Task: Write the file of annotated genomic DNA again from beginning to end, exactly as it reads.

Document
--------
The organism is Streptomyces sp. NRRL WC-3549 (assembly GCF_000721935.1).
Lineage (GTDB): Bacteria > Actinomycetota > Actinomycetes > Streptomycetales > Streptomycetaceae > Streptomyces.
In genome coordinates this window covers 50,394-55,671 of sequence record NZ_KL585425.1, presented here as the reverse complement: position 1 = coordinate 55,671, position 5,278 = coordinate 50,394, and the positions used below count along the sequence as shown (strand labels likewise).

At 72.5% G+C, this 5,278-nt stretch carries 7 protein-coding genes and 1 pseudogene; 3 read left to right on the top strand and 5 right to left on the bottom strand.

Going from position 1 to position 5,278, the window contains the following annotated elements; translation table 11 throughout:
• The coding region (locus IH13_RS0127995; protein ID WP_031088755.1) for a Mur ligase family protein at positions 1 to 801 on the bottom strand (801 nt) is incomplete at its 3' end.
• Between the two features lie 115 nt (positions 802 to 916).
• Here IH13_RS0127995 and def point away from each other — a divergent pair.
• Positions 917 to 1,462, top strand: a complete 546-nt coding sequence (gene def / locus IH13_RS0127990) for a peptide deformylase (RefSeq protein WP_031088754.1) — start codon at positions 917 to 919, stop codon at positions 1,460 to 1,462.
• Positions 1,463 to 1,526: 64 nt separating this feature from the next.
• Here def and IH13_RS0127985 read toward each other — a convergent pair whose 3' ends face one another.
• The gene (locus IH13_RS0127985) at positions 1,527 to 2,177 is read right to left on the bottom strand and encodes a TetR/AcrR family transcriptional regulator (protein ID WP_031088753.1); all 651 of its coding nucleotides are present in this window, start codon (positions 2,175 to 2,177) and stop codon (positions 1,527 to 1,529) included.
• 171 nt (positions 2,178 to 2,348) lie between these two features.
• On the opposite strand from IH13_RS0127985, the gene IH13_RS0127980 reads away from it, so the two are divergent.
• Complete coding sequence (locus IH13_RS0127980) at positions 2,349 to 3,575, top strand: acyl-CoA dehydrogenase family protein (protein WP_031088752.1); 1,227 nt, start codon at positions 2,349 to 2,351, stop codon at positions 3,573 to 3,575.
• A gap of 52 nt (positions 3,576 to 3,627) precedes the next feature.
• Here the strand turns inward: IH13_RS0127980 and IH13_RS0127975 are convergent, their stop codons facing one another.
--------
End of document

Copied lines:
The organism is Streptomyces sp. NRRL WC-3549 (assembly GCF_000721935.1).
Lineage (GTDB): Bacteria > Actinomycetota > Actinomycetes > Streptomycetales > Streptomycetaceae > Streptomyces.
In genome coordinates this window covers 50,394-55,671 of sequence record NZ_KL585425.1, presented here as the reverse complement: position 1 = coordinate 55,671, position 5,278 = coordinate 50,394, and the positions used below count along the sequence as shown (strand labels likewise).

At 72.5% G+C, this 5,278-nt stretch carries 7 protein-coding genes and 1 pseudogene; 3 read left to right on the top strand and 5 right to left on the bottom strand.

Going from position 1 to position 5,278, the window contains the following annotated elements; translation table 11 throughout:
• The coding region (locus IH13_RS0127995; protein ID WP_031088755.1) for a Mur ligase family protein at positions 1 to 801 on the bottom strand (801 nt) is incomplete at its 3' end.
• Between the two features lie 115 nt (positions 802 to 916).
• Here IH13_RS0127995 and def point away from each other — a divergent pair.
• Positions 917 to 1,462, top strand: a complete 546-nt coding sequence (gene def / locus IH13_RS0127990) for a peptide deformylase (RefSeq protein WP_031088754.1) — start codon at positions 917 to 919, stop codon at positions 1,460 to 1,462.
• Positions 1,463 to 1,526: 64 nt separating this feature from the next.
• Here def and IH13_RS0127985 read toward each other — a convergent pair whose 3' ends face one another.
• The gene (locus IH13_RS0127985) at positions 1,527 to 2,177 is read right to left on the bottom strand and encodes a TetR/AcrR family transcriptional regulator (protein ID WP_031088753.1); all 651 of its coding nucleotides are present in this window, start codon (positions 2,175 to 2,177) and stop codon (positions 1,527 to 1,529) included.
• 171 nt (positions 2,178 to 2,348) lie between these two features.
• On the opposite strand from IH13_RS0127985, the gene IH13_RS0127980 reads away from it, so the two are divergent.
• Complete coding sequence (locus IH13_RS0127980) at positions 2,349 to 3,575, top strand: acyl-CoA dehydrogenase family protein (protein WP_031088752.1); 1,227 nt, start codon at positions 2,349 to 2,351, stop codon at positions 3,573 to 3,575.
• A gap of 52 nt (positions 3,576 to 3,627) precedes the next feature.
• Here the strand turns inward: IH13_RS0127980 and IH13_RS0127975 are convergent, their stop codons facing one another.